* Offers to sell assets to win $16.5 bln deal approval
* EU regulators market testing proposal
* EU Commission to decide on deal by Aug. 31
* Regulatory concerns about engine control, power systems
* United Tech still expects to close deal in July
By Foo Yun Chee
BRUSSELS, June 11 U.S. group United Technologies
Corp has offered to sell assets to secure EU approval
for its $16.5 billion takeover of U.S. aircraft components maker
Goodrich, its largest deal in a decade, two people
familiar with the matter said.
The European Commission, which has been examining the deal
with which United Tech aims to build critical mass in new
aircraft technology and plane services as civil aviation demand
recovers, said on its website on Monday it had received the
United Tech, whose products include Pratt & Whitney engines
and Sikorsky helicopters, has proposed divestments, said the
sources, who declined to provide details because of the
sensitivity of the matter.
The Commission has set an Aug. 31 deadline for a decision on
the deal and has already asked for feedback from rivals and
customers of Goodrich and United Tech, one of the sources said.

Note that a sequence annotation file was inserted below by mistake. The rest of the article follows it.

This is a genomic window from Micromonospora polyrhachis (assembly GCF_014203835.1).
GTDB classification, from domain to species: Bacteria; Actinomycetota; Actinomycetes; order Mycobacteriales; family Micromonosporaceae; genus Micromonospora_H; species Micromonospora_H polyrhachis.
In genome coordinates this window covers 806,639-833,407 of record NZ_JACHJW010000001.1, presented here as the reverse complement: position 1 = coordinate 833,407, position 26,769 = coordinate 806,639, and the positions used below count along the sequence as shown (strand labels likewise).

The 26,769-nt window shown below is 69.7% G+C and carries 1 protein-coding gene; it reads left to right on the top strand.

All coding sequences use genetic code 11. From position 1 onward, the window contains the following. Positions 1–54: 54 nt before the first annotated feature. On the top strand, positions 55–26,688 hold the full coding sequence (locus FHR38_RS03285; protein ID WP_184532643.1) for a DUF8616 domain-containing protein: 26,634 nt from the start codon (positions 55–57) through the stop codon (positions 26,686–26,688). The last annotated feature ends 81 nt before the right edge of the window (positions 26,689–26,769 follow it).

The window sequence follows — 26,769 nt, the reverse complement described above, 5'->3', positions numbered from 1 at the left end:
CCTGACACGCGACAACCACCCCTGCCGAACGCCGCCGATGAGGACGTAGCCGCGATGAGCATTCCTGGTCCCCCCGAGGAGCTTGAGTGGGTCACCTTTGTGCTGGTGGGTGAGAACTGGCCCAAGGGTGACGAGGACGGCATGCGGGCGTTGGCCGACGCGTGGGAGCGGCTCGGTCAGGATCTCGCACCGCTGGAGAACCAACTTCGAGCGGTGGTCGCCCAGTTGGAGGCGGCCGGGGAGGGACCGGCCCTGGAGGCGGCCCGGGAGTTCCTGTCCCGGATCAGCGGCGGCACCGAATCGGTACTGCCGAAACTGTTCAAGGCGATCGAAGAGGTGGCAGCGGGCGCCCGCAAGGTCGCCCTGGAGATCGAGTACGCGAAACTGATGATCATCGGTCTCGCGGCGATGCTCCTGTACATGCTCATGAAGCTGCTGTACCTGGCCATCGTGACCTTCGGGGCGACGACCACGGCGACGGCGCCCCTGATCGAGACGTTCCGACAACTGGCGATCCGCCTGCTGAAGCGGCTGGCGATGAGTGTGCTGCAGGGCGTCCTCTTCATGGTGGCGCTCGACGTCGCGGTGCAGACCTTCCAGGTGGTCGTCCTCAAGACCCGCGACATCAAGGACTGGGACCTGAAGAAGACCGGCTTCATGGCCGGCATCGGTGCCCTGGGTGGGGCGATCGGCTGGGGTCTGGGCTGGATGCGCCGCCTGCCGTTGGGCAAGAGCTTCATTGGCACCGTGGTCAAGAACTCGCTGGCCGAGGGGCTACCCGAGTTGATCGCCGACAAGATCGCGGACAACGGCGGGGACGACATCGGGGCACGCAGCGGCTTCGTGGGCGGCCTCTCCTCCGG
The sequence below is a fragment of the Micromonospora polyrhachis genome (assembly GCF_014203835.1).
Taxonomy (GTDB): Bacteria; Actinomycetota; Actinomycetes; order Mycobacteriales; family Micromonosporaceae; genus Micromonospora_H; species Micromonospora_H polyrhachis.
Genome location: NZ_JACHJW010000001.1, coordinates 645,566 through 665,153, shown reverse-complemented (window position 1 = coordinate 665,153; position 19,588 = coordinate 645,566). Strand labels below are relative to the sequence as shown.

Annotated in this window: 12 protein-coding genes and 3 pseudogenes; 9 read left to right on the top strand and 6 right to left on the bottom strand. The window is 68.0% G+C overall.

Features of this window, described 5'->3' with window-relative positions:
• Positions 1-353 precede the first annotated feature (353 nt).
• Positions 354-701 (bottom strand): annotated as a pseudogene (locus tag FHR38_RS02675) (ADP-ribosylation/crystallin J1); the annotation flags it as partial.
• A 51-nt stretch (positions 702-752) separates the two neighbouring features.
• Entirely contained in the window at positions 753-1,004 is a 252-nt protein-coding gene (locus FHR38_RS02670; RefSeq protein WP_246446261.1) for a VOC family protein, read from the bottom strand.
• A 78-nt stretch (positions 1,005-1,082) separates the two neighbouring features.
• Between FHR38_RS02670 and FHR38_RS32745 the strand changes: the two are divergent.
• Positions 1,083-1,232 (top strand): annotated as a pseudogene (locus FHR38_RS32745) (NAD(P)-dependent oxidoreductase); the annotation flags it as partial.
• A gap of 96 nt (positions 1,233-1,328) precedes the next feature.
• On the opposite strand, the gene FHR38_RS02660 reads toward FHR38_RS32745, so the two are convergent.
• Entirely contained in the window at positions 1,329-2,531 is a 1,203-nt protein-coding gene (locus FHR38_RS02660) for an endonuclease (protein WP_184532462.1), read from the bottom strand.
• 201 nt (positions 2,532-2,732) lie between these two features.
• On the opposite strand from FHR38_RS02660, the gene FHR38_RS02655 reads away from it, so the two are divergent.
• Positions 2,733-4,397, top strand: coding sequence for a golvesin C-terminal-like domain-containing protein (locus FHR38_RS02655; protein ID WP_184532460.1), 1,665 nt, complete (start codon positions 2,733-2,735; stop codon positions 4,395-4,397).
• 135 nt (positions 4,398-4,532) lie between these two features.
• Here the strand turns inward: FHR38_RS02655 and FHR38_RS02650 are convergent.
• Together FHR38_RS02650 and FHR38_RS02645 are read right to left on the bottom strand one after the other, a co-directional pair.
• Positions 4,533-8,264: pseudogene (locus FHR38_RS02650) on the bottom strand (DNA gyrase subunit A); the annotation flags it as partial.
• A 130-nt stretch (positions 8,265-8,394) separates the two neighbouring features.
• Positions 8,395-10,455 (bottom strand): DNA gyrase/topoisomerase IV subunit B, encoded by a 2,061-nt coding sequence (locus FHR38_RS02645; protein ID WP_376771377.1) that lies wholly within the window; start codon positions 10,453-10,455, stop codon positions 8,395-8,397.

United Tech said it still expected to close the deal next
month. "All regulatory filings are on track and we continue to
anticipate timing of close in line with what we have previously
communicated. Beyond that we cannot comment on the details of
the regulatory review," spokesman John Moran said.
United Tech chief executive Louis Chenevert told investors
last month he was confident the Goodrich deal would close mid to
late July, despite the EU review.
Goodrich, which was not available to comment, supplies parts
to several United Tech operations, including for Pratt & Whitney
jet engines and its Hamilton Sundstrand's aircraft electronics.
Its commercial plane programmes include the Boeing 787
Dreamliner and the Airbus A320neo.
United Tech, also a leading maker of air conditioners and
owns the Otis brand of elevators and escalators, has said it
aimed to sell three smaller businesses - its Rocketdyne space
unit, Clipper Windpower and some industrial units at the
Hamilton Sundstrand aircraft components operation - to fund the
EU regulators opened an investigation into the deal in March
after an initial assessment showed competition concerns in the
markets for engine controls and AC power generators, because of
the combined group's high market share.
The EU competition authorities also expressed concern about
the loss of Goodrich as an independent supplier of fuel nozzles
and engine controls, and as a player in aftermarket services.
Goodrich last week sold its share of an engine controls
joint venture to Rolls-Royce, a deal which the British
enginemaker had agreed with United Tech.
United Tech competes with General Electric in several